My Top Ten Audio Knitcasts for 2009

Last year was a great year for solid and enjoyable knitcasts.  I want to share my top fifteen (or so) list for good knitcasts and then a couple of others as well.

#1 is my guilty pleasure. They may not be highfalutin but Lime & Violet never fail to educate, entertain, and enlighten. Brimming with knit-energy, Starbucks, and gin, these foul-tongued fiberistas got it going on 24/7.  Even tho Lime ain’t been heard from in many a moon, Carin does her best to contain and channel that force of nature that the world knows as Violet (but Sideshow Husband knows as “The Chesticle Host”).  God bless em, these gals’ll be rich n’ famous one day (as opposed to poor and . . .)!

#2 would be on anyone’s list, and almost always is. Number one under “knitting” in iTunes search is Cast On with Brenda Dayne. Long-time caster and a smooth-throated master, Brenda casts out a professional airing every time. Ask anyone.

#3 is David Reidy’s Sticks and String. The guy is so knice, and knowledgable, and knit-busy that I defy you to not be pulled into his bustling Sydney circle. It’s all so well organized and seamless that you feel like you are at the best yarn party every time you listen. His essays are always sensible and vehicles for the “that’s right” insight.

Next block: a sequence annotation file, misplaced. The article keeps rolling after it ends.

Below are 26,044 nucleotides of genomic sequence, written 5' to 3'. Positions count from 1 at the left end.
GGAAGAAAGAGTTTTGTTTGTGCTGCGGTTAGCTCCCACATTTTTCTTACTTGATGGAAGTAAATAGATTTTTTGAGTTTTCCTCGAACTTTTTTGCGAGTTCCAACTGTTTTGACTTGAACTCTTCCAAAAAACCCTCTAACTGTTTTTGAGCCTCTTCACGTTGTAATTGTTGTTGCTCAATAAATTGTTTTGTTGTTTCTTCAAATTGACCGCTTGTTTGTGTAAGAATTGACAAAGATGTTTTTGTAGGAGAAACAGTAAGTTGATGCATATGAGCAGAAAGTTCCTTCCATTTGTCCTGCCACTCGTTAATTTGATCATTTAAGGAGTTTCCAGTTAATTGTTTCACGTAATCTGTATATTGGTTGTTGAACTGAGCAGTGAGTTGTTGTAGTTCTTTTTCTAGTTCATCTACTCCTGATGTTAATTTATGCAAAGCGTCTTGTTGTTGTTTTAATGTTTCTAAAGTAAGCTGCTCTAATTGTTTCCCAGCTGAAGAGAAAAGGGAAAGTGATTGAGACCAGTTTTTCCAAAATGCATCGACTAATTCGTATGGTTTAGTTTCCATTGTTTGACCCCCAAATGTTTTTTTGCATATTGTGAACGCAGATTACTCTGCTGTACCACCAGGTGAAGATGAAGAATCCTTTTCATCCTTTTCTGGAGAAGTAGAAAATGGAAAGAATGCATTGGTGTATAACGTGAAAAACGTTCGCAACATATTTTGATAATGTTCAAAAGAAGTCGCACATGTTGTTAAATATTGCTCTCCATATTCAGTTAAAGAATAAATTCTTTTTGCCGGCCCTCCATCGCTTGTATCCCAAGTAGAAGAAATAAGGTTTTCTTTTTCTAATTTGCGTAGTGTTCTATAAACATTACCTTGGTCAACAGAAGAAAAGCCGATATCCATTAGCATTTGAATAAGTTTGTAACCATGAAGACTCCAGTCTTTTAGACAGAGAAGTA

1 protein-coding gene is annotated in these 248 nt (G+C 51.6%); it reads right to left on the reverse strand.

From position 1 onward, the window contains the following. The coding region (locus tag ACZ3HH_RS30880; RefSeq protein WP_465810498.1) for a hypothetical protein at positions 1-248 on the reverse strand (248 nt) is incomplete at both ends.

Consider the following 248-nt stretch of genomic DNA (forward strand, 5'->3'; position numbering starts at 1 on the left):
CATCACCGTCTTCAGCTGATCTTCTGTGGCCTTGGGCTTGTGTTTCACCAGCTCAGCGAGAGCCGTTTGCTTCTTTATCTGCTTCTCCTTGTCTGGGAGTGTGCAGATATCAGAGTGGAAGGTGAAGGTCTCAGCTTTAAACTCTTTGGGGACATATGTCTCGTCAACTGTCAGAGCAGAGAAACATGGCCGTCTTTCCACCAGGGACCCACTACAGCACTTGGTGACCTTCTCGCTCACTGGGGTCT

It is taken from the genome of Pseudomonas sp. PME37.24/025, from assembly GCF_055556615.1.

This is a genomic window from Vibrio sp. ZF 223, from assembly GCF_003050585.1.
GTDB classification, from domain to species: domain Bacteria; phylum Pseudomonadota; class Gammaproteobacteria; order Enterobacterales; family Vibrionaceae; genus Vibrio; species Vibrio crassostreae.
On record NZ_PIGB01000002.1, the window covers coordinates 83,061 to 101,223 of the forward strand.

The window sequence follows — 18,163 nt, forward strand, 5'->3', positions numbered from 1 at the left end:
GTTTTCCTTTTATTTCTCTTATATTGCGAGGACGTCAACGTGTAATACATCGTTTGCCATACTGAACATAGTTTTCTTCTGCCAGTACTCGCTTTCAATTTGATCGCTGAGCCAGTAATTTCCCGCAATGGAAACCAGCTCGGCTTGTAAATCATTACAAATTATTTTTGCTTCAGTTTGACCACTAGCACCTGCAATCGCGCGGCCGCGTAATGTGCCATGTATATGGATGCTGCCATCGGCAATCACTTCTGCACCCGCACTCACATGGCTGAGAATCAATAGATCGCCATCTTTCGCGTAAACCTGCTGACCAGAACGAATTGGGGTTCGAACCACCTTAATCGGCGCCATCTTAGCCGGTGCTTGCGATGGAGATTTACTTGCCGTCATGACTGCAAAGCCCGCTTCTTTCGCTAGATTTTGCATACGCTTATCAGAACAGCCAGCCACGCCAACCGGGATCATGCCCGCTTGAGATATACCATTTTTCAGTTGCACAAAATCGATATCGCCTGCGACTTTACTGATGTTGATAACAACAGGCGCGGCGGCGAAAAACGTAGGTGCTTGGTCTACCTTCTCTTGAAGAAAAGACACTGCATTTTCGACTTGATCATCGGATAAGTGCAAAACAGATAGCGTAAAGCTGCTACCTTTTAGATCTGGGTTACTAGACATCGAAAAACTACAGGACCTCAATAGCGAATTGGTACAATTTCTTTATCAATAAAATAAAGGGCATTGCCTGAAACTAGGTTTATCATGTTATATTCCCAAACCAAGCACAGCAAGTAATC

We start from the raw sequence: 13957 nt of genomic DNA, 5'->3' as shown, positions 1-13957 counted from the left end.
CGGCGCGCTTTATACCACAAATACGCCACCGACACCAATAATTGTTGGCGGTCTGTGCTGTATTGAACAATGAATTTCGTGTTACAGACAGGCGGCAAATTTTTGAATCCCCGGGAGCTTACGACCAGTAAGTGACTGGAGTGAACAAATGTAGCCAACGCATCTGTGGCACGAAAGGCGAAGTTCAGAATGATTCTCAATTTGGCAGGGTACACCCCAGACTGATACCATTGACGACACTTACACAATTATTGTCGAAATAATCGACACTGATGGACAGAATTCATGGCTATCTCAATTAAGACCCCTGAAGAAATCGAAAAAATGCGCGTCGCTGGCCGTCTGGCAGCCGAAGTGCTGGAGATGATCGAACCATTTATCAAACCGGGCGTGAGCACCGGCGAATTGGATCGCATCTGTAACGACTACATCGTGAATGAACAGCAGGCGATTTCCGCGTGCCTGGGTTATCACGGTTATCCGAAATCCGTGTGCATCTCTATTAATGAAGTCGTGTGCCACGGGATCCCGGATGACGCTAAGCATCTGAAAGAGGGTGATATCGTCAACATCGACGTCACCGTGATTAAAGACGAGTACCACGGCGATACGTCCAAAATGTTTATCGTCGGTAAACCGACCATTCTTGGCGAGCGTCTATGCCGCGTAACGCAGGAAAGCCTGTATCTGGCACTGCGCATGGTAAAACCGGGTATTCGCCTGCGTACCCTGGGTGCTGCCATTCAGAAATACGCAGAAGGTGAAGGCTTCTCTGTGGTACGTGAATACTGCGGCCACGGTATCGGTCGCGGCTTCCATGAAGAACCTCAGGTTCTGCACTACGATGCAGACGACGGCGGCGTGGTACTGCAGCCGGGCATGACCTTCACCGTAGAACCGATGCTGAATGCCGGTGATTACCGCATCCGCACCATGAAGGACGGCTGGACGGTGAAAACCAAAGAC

#4 is Stash and Burn. Jenny and Nicole are SF yarnettes with know-how and charm. Phocused yet phun.

#5 is a newbie but already on the lips and iPods of many a string-picker (or thrower, as the case may be): Never Not Knitting. Alana is a pro who share her largesse with the world with creativity and verve.  Seriously, look at her blog: this gal can really knit! Inspirational and elegant.

#6- Knit Spirit

#7- Knit Picks– Top in iTunes under ‘knit”

#8- It’s a Purl, Man

#9- YKnit

#10- Knit Obsession with ZKnits

Honorable Mention for Sheer Heart: Knaked Knits and Knitting at Night

Podcasts that are good as far as they go but have dissappointingly podfaded: Unwound, Yarn Thing, Knitters Uncensored, and SSK

Podcats that I really really really want to like and have listened to every episode but think are just boring every time I do: Stitch Stud and his Bride (who’s the “stud” and where’s the “bride”?-  overly earnest and monotone) . Sorry guy, it’s just dull . . . Infrequent schedule hurts this one as well.